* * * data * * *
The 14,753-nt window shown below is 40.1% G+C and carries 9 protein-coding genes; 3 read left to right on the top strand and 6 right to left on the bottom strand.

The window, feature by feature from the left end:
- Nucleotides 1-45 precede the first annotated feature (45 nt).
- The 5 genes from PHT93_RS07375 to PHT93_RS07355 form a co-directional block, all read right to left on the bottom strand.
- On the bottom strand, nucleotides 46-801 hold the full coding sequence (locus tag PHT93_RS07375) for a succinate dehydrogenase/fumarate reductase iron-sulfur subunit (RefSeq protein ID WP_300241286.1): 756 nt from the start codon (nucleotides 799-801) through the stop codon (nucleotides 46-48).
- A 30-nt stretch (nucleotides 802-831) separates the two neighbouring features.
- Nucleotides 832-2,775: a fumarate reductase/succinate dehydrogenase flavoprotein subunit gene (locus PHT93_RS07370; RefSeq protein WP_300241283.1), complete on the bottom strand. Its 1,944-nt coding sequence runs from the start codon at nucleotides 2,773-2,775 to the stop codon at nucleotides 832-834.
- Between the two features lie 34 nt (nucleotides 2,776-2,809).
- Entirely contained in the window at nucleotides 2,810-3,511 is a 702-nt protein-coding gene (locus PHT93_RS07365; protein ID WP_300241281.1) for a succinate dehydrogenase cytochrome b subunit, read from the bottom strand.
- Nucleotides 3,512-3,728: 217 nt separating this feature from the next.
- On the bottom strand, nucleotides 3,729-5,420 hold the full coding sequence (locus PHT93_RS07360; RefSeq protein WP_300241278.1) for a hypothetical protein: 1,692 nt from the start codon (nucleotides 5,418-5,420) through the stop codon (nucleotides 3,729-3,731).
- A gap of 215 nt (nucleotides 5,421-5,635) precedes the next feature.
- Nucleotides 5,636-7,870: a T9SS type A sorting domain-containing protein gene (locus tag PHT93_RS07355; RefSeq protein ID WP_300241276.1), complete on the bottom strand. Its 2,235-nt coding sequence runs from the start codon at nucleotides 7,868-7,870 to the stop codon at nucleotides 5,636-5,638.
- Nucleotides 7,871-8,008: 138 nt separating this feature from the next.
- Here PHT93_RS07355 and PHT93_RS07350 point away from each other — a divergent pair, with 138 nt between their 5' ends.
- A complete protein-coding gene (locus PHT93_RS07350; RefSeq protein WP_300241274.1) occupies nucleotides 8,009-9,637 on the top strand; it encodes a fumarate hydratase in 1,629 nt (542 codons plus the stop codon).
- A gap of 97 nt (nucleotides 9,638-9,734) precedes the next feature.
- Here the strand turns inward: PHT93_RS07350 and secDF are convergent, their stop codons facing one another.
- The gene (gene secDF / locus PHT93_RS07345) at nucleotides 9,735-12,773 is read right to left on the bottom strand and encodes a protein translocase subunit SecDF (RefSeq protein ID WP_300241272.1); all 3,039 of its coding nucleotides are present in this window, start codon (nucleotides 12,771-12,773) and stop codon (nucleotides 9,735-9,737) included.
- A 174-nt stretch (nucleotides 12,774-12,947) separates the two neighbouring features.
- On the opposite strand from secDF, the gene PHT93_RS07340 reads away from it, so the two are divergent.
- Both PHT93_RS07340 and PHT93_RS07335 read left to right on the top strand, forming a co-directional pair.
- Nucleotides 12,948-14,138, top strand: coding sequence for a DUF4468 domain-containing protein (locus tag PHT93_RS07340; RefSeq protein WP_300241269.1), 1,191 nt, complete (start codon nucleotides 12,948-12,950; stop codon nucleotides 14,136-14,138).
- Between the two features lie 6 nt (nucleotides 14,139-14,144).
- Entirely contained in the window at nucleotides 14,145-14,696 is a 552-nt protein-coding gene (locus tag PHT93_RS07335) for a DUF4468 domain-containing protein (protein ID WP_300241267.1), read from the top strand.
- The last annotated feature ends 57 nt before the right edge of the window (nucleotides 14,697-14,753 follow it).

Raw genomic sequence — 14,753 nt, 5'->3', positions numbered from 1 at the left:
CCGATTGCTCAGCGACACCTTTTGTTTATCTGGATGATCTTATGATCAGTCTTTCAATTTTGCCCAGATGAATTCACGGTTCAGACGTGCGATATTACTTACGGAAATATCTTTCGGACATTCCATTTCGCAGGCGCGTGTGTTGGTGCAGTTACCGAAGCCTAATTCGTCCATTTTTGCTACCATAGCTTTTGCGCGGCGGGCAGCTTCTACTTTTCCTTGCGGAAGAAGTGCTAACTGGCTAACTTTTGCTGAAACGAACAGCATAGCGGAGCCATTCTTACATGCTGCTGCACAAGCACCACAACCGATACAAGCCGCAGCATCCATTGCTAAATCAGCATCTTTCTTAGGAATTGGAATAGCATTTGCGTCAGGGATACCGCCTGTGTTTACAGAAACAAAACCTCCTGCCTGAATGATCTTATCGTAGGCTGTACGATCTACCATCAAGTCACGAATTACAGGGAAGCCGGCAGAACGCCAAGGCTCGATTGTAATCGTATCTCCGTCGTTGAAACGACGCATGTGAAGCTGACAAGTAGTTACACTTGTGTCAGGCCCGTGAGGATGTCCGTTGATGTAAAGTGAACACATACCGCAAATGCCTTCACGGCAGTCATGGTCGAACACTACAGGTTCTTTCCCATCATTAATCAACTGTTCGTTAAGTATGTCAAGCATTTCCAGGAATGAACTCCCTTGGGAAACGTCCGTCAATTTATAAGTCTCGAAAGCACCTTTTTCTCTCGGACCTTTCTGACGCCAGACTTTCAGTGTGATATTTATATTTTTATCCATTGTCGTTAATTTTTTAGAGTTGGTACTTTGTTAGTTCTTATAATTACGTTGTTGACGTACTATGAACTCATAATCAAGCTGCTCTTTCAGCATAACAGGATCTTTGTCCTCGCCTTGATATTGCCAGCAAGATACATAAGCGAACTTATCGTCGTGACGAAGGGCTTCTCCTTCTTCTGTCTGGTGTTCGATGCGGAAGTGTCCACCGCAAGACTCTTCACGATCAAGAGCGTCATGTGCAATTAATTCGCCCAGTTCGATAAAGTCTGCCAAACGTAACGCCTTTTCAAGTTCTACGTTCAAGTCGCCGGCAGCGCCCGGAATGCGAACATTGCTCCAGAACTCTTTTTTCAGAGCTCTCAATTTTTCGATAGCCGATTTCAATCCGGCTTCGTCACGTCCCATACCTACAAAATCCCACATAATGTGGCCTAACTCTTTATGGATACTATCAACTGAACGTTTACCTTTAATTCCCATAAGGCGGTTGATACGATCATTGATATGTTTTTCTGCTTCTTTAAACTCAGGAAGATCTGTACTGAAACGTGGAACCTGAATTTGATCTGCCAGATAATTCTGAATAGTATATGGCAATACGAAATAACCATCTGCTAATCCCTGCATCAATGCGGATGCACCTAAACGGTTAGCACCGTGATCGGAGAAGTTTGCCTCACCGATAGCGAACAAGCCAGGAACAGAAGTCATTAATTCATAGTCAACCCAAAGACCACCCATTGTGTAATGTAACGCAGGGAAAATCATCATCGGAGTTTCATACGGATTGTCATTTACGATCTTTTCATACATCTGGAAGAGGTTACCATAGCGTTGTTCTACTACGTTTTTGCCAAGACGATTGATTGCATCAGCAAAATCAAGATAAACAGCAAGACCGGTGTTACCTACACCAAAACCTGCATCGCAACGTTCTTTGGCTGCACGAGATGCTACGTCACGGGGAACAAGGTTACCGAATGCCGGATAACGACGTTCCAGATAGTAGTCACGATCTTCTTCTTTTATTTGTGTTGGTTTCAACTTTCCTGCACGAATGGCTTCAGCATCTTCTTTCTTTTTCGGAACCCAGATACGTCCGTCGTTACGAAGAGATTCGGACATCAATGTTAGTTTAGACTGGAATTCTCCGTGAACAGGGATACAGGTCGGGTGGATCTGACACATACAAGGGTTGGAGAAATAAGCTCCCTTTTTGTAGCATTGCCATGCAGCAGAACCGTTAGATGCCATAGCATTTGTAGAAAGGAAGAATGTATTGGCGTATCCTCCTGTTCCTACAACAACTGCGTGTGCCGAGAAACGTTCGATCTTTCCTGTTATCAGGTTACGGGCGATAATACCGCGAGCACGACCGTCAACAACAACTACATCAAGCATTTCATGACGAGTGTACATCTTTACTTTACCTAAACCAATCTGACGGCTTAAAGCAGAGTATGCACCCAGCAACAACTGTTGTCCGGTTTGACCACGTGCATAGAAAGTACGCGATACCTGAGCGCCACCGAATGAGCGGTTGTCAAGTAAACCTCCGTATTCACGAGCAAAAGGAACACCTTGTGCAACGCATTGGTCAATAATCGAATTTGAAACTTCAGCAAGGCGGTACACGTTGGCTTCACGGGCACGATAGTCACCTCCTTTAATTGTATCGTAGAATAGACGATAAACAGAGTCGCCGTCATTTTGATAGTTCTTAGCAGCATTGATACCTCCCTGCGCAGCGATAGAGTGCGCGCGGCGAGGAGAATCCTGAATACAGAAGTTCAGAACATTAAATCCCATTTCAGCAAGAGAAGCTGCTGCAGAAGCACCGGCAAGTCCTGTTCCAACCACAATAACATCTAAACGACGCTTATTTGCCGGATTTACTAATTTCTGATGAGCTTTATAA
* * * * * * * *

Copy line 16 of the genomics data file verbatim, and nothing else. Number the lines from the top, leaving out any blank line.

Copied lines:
- A complete protein-coding gene (locus PHT93_RS07350; RefSeq protein WP_300241274.1) occupies nucleotides 8,009-9,637 on the top strand; it encodes a fumarate hydratase in 1,629 nt (542 codons plus the stop codon).